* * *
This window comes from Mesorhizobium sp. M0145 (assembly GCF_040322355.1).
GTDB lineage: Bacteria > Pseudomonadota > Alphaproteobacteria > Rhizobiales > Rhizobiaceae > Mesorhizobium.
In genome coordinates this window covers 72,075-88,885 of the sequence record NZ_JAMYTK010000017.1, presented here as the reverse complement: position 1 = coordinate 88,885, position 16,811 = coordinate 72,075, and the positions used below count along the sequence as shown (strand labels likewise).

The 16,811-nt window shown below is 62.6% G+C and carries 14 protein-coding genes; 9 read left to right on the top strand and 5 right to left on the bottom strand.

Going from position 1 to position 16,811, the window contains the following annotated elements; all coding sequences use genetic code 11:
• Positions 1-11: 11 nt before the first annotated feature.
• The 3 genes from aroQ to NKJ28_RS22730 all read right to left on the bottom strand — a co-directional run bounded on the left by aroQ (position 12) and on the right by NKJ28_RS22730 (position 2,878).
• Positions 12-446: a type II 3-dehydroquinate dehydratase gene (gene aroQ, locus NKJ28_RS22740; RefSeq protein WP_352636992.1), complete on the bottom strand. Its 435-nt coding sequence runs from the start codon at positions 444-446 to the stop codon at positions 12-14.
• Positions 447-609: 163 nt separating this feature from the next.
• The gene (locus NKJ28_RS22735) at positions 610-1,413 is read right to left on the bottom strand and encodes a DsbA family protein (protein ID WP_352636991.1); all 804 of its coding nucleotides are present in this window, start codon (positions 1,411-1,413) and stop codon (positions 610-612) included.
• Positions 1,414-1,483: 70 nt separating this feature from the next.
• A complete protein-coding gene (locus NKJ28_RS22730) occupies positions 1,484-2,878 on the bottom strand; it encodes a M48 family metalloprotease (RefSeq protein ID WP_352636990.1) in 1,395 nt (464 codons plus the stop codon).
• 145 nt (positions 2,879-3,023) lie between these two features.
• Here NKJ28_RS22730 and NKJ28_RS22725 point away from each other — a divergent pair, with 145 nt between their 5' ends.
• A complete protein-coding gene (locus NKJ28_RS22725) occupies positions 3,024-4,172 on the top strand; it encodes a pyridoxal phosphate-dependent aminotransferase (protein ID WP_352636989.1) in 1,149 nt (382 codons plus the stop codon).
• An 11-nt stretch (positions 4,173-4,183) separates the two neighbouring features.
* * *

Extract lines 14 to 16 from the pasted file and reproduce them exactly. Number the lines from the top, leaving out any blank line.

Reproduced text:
• Here NKJ28_RS22730 and NKJ28_RS22725 point away from each other — a divergent pair, with 145 nt between their 5' ends.
• A complete protein-coding gene (locus NKJ28_RS22725) occupies positions 3,024-4,172 on the top strand; it encodes a pyridoxal phosphate-dependent aminotransferase (protein ID WP_352636989.1) in 1,149 nt (382 codons plus the stop codon).
• An 11-nt stretch (positions 4,173-4,183) separates the two neighbouring features.